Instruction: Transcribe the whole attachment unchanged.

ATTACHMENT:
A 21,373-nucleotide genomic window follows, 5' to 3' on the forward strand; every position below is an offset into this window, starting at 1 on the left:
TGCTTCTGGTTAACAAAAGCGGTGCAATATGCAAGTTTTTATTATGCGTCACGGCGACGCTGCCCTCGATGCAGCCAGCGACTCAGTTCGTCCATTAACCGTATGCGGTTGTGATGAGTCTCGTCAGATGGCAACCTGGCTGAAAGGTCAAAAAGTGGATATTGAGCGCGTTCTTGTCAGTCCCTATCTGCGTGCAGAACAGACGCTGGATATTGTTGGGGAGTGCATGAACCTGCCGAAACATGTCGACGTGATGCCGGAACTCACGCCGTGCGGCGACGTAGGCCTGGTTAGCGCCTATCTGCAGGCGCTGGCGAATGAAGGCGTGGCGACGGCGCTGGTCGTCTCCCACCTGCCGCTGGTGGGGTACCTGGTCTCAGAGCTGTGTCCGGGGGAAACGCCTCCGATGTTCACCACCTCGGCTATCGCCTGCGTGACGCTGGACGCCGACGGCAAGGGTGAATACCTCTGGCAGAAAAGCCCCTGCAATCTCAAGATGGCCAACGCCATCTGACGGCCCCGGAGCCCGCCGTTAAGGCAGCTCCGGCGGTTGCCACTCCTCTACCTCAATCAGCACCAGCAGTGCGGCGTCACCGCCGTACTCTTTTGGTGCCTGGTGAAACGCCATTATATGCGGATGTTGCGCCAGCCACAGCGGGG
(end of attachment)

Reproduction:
A 21,373-nucleotide genomic window follows, 5' to 3' on the forward strand; every position below is an offset into this window, starting at 1 on the left:
TGCTTCTGGTTAACAAAAGCGGTGCAATATGCAAGTTTTTATTATGCGTCACGGCGACGCTGCCCTCGATGCAGCCAGCGACTCAGTTCGTCCATTAACCGTATGCGGTTGTGATGAGTCTCGTCAGATGGCAACCTGGCTGAAAGGTCAAAAAGTGGATATTGAGCGCGTTCTTGTCAGTCCCTATCTGCGTGCAGAACAGACGCTGGATATTGTTGGGGAGTGCATGAACCTGCCGAAACATGTCGACGTGATGCCGGAACTCACGCCGTGCGGCGACGTAGGCCTGGTTAGCGCCTATCTGCAGGCGCTGGCGAATGAAGGCGTGGCGACGGCGCTGGTCGTCTCCCACCTGCCGCTGGTGGGGTACCTGGTCTCAGAGCTGTGTCCGGGGGAAACGCCTCCGATGTTCACCACCTCGGCTATCGCCTGCGTGACGCTGGACGCCGACGGCAAGGGTGAATACCTCTGGCAGAAAAGCCCCTGCAATCTCAAGATGGCCAACGCCATCTGACGGCCCCGGAGCCCGCCGTTAAGGCAGCTCCGGCGGTTGCCACTCCTCTACCTCAATCAGCACCAGCAGTGCGGCGTCACCGCCGTACTCTTTTGGTGCCTGGTGAAACGCCATTATATGCGGATGTTGCGCCAGCCACAGCGGGG